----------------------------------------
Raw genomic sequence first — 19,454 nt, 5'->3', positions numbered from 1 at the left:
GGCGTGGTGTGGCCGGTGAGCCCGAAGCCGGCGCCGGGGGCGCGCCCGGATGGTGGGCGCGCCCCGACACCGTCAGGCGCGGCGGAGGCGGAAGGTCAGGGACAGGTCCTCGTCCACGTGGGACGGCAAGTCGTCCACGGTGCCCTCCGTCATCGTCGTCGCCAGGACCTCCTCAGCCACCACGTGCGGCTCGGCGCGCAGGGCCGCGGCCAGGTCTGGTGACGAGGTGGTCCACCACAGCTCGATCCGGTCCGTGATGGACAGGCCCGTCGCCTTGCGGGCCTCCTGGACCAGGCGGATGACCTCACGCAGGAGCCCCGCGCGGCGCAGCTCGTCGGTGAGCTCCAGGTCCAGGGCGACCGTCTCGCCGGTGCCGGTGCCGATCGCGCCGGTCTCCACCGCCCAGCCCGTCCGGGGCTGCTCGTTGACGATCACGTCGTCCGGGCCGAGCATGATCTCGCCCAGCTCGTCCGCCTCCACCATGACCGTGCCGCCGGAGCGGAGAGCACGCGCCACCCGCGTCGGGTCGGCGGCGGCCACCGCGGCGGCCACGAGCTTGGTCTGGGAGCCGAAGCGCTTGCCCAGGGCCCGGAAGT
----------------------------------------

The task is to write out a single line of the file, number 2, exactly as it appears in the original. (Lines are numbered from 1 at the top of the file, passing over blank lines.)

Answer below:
GGCGTGGTGTGGCCGGTGAGCCCGAAGCCGGCGCCGGGGGCGCGCCCGGATGGTGGGCGCGCCCCGACACCGTCAGGCGCGGCGGAGGCGGAAGGTCAGGGACAGGTCCTCGTCCACGTGGGACGGCAAGTCGTCCACGGTGCCCTCCGTCATCGTCGTCGCCAGGACCTCCTCAGCCACCACGTGCGGCTCGGCGCGCAGGGCCGCGGCCAGGTCTGGTGACGAGGTGGTCCACCACAGCTCGATCCGGTCCGTGATGGACAGGCCCGTCGCCTTGCGGGCCTCCTGGACCAGGCGGATGACCTCACGCAGGAGCCCCGCGCGGCGCAGCTCGTCGGTGAGCTCCAGGTCCAGGGCGACCGTCTCGCCGGTGCCGGTGCCGATCGCGCCGGTCTCCACCGCCCAGCCCGTCCGGGGCTGCTCGTTGACGATCACGTCGTCCGGGCCGAGCATGATCTCGCCCAGCTCGTCCGCCTCCACCATGACCGTGCCGCCGGAGCGGAGAGCACGCGCCACCCGCGTCGGGTCGGCGGCGGCCACCGCGGCGGCCACGAGCTTGGTCTGGGAGCCGAAGCGCTTGCCCAGGGCCCGGAAGT